Physical activity and bone health in schoolchildren: the mediating role of fitness and body fat
Gracia Marco, L
Public Library of Science
Copyright: © 2015 Torres-Costoso et al. This is an open access article distributed under the terms of the Creative Commons Attribution License (https://creativecommons.org/licenses/by/4.0/), which permits unrestricted use, distribution, and reproduction in any medium, provided the original author and source are credited
BACKGROUND: The relationship between physical activity (PA) and bone health is well known, although the role of percent body fat (%BF) and fitness as confounders or mediators in this relationship remains uncertain. OBJECTIVE: To examine whether the association between PA and bone mineral content (BMC) is mediated by %BF and cardiorespiratory fitness (CRF). METHODS: In this cross sectional study, BMC, total %BF (by DXA), vigorous PA (VPA), CRF, age and height were measured in 132 schoolchildren (62 boys, aged 8-11 years). ANCOVA was used to test differences in BMC by %BF, CRF and VPA, controlling for different sets of confounders. Simple mediation analyses and serial multiple mediation analyses were fitted to examine whether the relationship between PA and BMC is mediated by %BF and fitness. RESULTS: Children with high %BF had higher total body BMC than their peers after controlling for all sets of confounders. Children with good CRF or VPA had significantly less total body BMC after controlling for age and sex but in children with good CRF this inverse relation disappeared after adjusting by %BF. %BF and CRF both act as a full mediator in the association between VPA and BMC, after inclusion of the potential confounders in the models. CONCLUSION: Fitness and %BF seem to have a mediator role on the relationship between physical activity and bone mass.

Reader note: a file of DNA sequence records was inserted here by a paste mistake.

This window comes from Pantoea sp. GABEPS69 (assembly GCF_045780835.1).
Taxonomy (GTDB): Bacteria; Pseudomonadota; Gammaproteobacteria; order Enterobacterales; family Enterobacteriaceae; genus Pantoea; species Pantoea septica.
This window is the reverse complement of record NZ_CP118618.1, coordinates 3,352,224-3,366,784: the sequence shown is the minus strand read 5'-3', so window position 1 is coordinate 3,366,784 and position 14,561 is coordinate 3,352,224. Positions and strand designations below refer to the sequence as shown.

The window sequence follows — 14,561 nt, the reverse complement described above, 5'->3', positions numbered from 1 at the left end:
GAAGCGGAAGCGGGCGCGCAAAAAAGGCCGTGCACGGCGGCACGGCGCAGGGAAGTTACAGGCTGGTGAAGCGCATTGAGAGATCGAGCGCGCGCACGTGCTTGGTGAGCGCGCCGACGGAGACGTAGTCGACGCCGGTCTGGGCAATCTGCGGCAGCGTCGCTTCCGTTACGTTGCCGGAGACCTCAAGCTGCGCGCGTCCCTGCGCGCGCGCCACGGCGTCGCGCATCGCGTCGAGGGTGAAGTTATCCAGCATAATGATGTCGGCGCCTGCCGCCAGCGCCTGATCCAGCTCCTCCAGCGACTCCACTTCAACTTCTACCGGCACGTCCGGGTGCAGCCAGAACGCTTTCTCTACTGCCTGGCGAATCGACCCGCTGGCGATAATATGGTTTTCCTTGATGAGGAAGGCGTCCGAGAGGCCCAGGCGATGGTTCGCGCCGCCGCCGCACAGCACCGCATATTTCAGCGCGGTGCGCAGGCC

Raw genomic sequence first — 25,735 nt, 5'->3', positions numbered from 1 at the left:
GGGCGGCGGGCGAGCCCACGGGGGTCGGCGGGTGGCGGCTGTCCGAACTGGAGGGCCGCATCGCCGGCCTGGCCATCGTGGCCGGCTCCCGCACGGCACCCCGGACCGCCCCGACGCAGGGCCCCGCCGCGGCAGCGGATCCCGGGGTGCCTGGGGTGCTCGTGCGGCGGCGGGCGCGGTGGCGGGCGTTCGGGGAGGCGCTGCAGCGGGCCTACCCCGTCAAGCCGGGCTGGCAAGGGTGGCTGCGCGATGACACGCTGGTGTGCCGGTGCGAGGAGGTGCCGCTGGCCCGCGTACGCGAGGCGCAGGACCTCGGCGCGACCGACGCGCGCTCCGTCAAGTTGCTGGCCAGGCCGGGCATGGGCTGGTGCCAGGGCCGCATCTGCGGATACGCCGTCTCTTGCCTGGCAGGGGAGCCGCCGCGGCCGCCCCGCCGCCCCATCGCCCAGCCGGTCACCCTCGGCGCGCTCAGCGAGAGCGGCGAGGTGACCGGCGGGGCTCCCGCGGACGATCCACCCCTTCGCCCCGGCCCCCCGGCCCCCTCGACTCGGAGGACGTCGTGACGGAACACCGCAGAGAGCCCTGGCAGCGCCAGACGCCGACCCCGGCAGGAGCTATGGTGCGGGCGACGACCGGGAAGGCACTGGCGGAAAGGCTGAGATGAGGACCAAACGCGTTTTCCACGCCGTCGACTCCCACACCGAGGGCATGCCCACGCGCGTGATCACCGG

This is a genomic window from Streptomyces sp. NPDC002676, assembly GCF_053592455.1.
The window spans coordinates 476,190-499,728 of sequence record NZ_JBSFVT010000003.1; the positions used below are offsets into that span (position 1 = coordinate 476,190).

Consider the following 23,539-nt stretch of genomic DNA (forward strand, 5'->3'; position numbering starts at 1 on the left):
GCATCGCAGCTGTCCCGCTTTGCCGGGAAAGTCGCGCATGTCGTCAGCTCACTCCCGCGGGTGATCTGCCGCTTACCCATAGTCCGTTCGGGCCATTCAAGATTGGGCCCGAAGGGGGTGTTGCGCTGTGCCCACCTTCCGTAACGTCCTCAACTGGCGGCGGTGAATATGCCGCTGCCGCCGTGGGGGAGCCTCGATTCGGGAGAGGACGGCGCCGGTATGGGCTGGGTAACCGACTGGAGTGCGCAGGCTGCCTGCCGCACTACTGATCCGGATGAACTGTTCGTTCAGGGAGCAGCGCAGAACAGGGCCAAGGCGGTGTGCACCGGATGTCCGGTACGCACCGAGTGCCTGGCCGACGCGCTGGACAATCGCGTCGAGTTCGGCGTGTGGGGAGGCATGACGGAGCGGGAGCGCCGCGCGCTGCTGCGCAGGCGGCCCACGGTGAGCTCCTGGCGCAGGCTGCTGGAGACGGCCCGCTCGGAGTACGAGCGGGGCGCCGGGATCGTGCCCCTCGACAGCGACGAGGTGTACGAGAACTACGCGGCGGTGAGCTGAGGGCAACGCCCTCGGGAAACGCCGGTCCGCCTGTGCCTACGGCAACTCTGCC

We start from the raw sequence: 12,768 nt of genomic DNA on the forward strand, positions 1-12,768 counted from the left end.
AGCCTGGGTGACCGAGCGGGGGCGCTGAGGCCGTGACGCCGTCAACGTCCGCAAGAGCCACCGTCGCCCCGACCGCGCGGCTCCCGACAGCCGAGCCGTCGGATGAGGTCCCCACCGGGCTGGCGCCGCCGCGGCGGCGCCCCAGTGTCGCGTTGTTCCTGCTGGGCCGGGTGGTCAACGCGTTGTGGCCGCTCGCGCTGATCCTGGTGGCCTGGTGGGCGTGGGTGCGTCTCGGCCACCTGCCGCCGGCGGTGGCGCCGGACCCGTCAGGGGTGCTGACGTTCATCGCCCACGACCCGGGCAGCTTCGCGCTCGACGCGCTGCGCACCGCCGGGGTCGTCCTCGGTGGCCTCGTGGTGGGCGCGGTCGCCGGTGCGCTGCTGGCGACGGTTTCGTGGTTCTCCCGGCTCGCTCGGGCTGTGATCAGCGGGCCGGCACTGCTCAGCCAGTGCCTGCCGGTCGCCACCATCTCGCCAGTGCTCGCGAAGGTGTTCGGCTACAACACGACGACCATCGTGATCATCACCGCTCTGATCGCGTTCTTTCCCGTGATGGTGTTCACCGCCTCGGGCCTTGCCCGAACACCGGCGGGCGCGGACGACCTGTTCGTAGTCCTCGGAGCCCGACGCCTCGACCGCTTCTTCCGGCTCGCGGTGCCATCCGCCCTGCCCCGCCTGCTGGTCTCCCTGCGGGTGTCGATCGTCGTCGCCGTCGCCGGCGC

This study was funded by grant numbers PII1I09-0259-9898 and POII10-0208-5325 from the Ministry of Education and Science - Junta de Comunidades de Castilla-La Mancha, and Ministry of Health (FIS grant number PI081297). Additional funding was provided by the Research Network on Preventative Activities and Health Promotion (RD06/0018/0038).
This is the final version of the article. Available from Public Library of Science via the DOI in this record.
Vol. 10, article e0123797
Place of publication